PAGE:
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Southampton researchers build communication tools for future missions to Mars


With Mars now high on the agenda for future space exploration, researchers around the world are building and testing systems that could support long and complex scientific missions to the red planet.

Inter-planetary expeditions will take place over many years and require robust communication systems between the astronauts on Mars and scientists on Earth. Remote Science Teams (RSTs), who specialise in fields such as geology, will be formed from experts around the globe to collaborate on analysing results and providing advice and guidance to the astronauts throughout their time on the planet.

Communication delays between Earth and Mars mean that the usual ways of working together at a distance, such as real-time conversations and the sharing of computer screens, are impractical. This is further complicated by the international composition of the RST, who will be collaborating across many time zones.

To tackle these issues, researchers from the School of Electronics and Computer Science (ECS) at the University of Southampton are collaborating with NASA’s Work Systems Design and Evaluation group. Under the auspices of the e-Science-funded CoAKTinG project (part of the Southampton-coordinated Advanced Knowledge Technologies consortium) meeting replay software has been developed to support RST activities.

The meeting replay tool combines video of astronauts’ analysis and planning meetings with other materials and results, building an easy-to-use interface that lets the RST review the meeting back on Earth. This enables them to make maximum use of the data available by allowing them to quickly navigate to critical moments in the meeting record.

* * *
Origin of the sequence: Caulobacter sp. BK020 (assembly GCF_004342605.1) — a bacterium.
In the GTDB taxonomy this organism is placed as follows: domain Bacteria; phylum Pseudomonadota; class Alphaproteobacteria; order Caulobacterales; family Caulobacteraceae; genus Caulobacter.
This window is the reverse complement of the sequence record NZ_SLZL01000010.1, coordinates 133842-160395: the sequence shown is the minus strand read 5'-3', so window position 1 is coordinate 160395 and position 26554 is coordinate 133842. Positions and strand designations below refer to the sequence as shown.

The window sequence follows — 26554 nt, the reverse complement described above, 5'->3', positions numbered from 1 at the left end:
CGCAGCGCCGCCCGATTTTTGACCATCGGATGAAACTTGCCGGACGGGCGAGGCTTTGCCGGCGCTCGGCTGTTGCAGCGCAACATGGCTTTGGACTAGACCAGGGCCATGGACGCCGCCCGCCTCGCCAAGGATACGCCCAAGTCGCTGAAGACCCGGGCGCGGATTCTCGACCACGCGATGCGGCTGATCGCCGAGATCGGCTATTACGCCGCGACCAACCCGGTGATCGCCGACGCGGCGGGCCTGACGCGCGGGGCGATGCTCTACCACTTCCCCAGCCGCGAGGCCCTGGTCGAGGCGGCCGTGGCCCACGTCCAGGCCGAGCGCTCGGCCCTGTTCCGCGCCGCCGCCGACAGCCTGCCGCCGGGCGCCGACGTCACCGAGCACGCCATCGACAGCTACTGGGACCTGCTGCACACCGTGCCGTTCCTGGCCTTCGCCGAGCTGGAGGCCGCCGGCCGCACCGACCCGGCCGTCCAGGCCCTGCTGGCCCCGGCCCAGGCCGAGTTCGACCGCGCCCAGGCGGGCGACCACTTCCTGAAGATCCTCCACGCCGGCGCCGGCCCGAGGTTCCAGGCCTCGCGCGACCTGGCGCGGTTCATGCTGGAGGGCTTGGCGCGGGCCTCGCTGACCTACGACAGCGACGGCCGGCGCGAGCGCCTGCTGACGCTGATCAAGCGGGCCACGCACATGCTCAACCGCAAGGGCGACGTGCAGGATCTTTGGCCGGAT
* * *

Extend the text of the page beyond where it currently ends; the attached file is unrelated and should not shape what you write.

Researchers from the Open University, who are also part of the CoAKTinG project, have provided software that the Mars crew uses to structure scientific data and information during meetings. This is a valuable source of knowledge that feeds into the meeting replay tool.

The meeting replay tool has been put to the test as part of a wider trial of NASA technologies in the Utah desert. At the Mars Society’s Desert Research Station (MDRS) a team of geologists, programmers, engineers, and social scientists has been experiencing life and work, as MDRS Crew 29, in a simulation of the habitat in which they would be working on the surface of Mars. An RST was convened to work in parallel with the MDRS crew 29.

‘During the mission we are recording the MDRS Crew’s daily planning meetings and delivering a replay of the meeting to the RST within a few hours. By experimenting with these techniques we hope to see if the RST can gain a better understanding - not only of what a Crew is deciding, but why, and how - in order to provide the best kind of feedback,’ said Professor David De Roure.

Looking ahead 20 years, this research will prototype and evaluate tools to support scientific teamworking under such challenging circumstance.

‘This is an ambitious project on which to test the viability of key aspects of our new technology,’ said Professor Nigel Shadbolt, Director of the AKT consortium, ‘but AKT has been designed and funded to support collaborative science initiatives of the future. This is a prime example of a mission that depends on detailed planning using future technologies to manage and orchestrate complex behaviour and information.’

The Southampton ECS team comprises Dr Danius Michaelides, Kevin Page, Professor David De Roure and Professor Nigel Shadbolt.

Joyce Lewis | alfa
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